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Foreign Policy Diary – Catalonia: Independence Process

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On November 9, Catalonian parliament approved a “solemn proclamation” of the beginning of the independence process. The document isn’t a formal declaration of independence but it is a statement of intent to begin the process that would allow to create institutions for an independent state and draft a constitution.

Spanish Prime Minister Mariano Rajoy immediately stated that it would take the issue to Spain’s Constitutional Court. The Catalan government has said it will ignore any of the Constitutional Court’s rulings. In any case, the proclamation will probably open a period of legal ambiguity for the autonomous region.

Within a month the Catalan government will start taking specific steps to build republican institutions, such as its own social security system and independent ministries. When it does, Madrid will likely exercise further efforts to oppose the Catalonia’s independence. But how radical could these forts be?

Considering Madrid isn’t Kiev, it would take Catalonia’s actions to the Constitutional Court once again. If Catalonia ignores the court, Madrid will resort to financial and legal tools. The Spanish officials believe Catalonia runs a deficit and needs financial assistance. In addition, Madrid could put legal pressure on Catalonia by imposing fines. A bad idea will be to try to remove from office Catalan officials including the Catalan president and the president of the regional parliament. It will definitely not impact the Catalonia’s attitude and give the region a chance to show its independence from the central government’s decisions again.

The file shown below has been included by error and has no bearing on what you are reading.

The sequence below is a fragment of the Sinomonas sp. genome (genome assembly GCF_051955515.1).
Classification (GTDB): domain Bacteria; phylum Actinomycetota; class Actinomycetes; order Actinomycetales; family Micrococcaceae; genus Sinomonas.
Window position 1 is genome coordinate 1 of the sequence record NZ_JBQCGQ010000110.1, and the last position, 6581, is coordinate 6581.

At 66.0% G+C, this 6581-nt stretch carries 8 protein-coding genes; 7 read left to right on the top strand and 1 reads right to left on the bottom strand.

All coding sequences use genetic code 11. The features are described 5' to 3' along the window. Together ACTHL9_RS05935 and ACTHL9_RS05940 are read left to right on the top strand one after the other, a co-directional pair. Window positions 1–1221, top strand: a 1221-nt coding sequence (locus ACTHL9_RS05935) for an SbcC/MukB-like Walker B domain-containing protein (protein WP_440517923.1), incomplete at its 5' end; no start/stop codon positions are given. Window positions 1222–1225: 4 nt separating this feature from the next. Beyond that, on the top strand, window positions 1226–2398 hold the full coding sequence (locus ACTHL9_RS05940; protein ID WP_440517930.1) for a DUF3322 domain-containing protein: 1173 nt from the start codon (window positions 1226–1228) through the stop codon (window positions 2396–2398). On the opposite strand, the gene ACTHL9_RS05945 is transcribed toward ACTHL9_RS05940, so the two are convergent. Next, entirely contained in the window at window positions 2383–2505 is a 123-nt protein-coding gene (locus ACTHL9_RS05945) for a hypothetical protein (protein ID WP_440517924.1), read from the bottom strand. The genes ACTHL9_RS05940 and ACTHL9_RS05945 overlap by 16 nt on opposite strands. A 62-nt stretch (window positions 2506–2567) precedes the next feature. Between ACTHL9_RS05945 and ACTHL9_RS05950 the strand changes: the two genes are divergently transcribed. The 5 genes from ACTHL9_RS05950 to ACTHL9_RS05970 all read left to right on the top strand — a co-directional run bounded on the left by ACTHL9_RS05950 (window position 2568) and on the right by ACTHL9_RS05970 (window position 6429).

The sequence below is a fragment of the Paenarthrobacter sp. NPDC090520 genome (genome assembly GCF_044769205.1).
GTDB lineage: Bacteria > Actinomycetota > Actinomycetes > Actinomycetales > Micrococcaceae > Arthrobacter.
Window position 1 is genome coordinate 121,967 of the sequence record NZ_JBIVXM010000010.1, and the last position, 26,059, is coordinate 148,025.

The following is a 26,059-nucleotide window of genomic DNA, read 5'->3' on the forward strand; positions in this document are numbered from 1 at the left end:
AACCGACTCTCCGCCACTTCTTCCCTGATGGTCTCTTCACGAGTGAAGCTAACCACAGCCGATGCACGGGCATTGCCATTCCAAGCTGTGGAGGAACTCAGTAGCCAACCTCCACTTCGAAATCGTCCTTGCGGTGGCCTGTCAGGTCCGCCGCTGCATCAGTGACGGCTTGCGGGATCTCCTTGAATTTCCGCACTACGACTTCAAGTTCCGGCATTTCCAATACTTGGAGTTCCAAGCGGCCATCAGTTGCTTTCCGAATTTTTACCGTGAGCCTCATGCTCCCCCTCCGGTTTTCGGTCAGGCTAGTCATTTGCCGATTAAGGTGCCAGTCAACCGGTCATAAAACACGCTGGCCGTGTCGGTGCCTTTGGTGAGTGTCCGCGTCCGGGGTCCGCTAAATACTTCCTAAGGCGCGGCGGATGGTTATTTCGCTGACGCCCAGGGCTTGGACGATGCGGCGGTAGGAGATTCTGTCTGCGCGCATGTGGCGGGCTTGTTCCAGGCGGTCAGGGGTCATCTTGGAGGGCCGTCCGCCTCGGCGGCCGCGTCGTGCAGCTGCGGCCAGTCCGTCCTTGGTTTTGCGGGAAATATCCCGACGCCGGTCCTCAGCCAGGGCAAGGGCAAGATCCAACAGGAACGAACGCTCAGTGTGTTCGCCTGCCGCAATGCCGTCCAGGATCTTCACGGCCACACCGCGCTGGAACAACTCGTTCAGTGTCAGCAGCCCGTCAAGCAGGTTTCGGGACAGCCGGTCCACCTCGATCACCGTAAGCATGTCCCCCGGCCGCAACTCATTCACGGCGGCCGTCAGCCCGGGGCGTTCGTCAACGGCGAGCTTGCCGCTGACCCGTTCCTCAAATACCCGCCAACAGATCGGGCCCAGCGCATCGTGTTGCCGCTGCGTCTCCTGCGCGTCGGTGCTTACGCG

Madrid has a radical option: to suspend Catalonia’s autonomy and take control of the regional government. The Spanish Constitution allows this move. Nonetheless, it would create an unprecedented crisis in Spain, exacerbating secessionist feelings in Catalonia. Potentially, it could force to clashes between Madrid-controlled police and supporters of the region’s independence.

In September, the Spanish parliament approved a law giving Madrid power to take direct control of regional resources in cases of emergency. But the Spanish government can hardly rely on the Catalonian police.

Catalonia and the central government will likely try to avoid rapid radical moves. The Catalan government will try to work within the legal ambiguity created by its proclamation. The Spanish government’s answer will depend on how far Catalonia could go in its attempt to obtain own constitution and republican institutions.

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